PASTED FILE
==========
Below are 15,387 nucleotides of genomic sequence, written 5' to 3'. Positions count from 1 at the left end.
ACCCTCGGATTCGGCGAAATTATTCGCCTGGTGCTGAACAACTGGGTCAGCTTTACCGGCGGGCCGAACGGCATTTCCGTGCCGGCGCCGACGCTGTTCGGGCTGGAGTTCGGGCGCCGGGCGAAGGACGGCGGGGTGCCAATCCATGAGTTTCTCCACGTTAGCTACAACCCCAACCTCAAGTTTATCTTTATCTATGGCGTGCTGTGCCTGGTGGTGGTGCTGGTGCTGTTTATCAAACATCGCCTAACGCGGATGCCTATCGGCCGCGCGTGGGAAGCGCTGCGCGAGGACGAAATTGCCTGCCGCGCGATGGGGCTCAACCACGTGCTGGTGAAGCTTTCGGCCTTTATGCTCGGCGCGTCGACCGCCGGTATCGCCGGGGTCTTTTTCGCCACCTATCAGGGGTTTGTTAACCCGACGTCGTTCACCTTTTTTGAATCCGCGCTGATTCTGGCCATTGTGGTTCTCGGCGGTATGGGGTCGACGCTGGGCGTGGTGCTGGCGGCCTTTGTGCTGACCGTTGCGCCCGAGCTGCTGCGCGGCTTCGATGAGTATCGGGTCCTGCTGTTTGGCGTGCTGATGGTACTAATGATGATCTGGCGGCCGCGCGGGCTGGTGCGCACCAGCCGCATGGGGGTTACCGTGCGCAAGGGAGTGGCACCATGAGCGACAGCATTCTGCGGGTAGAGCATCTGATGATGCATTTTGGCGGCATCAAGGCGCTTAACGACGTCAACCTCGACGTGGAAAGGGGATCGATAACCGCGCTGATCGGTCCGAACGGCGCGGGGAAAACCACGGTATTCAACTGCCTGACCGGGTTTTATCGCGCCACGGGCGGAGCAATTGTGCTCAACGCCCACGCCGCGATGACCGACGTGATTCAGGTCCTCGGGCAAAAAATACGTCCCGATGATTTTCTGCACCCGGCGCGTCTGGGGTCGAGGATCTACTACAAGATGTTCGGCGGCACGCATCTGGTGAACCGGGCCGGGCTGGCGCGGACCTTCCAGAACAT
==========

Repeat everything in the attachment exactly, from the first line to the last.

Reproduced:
Below are 15,387 nucleotides of genomic sequence, written 5' to 3'. Positions count from 1 at the left end.
ACCCTCGGATTCGGCGAAATTATTCGCCTGGTGCTGAACAACTGGGTCAGCTTTACCGGCGGGCCGAACGGCATTTCCGTGCCGGCGCCGACGCTGTTCGGGCTGGAGTTCGGGCGCCGGGCGAAGGACGGCGGGGTGCCAATCCATGAGTTTCTCCACGTTAGCTACAACCCCAACCTCAAGTTTATCTTTATCTATGGCGTGCTGTGCCTGGTGGTGGTGCTGGTGCTGTTTATCAAACATCGCCTAACGCGGATGCCTATCGGCCGCGCGTGGGAAGCGCTGCGCGAGGACGAAATTGCCTGCCGCGCGATGGGGCTCAACCACGTGCTGGTGAAGCTTTCGGCCTTTATGCTCGGCGCGTCGACCGCCGGTATCGCCGGGGTCTTTTTCGCCACCTATCAGGGGTTTGTTAACCCGACGTCGTTCACCTTTTTTGAATCCGCGCTGATTCTGGCCATTGTGGTTCTCGGCGGTATGGGGTCGACGCTGGGCGTGGTGCTGGCGGCCTTTGTGCTGACCGTTGCGCCCGAGCTGCTGCGCGGCTTCGATGAGTATCGGGTCCTGCTGTTTGGCGTGCTGATGGTACTAATGATGATCTGGCGGCCGCGCGGGCTGGTGCGCACCAGCCGCATGGGGGTTACCGTGCGCAAGGGAGTGGCACCATGAGCGACAGCATTCTGCGGGTAGAGCATCTGATGATGCATTTTGGCGGCATCAAGGCGCTTAACGACGTCAACCTCGACGTGGAAAGGGGATCGATAACCGCGCTGATCGGTCCGAACGGCGCGGGGAAAACCACGGTATTCAACTGCCTGACCGGGTTTTATCGCGCCACGGGCGGAGCAATTGTGCTCAACGCCCACGCCGCGATGACCGACGTGATTCAGGTCCTCGGGCAAAAAATACGTCCCGATGATTTTCTGCACCCGGCGCGTCTGGGGTCGAGGATCTACTACAAGATGTTCGGCGGCACGCATCTGGTGAACCGGGCCGGGCTGGCGCGGACCTTCCAGAACAT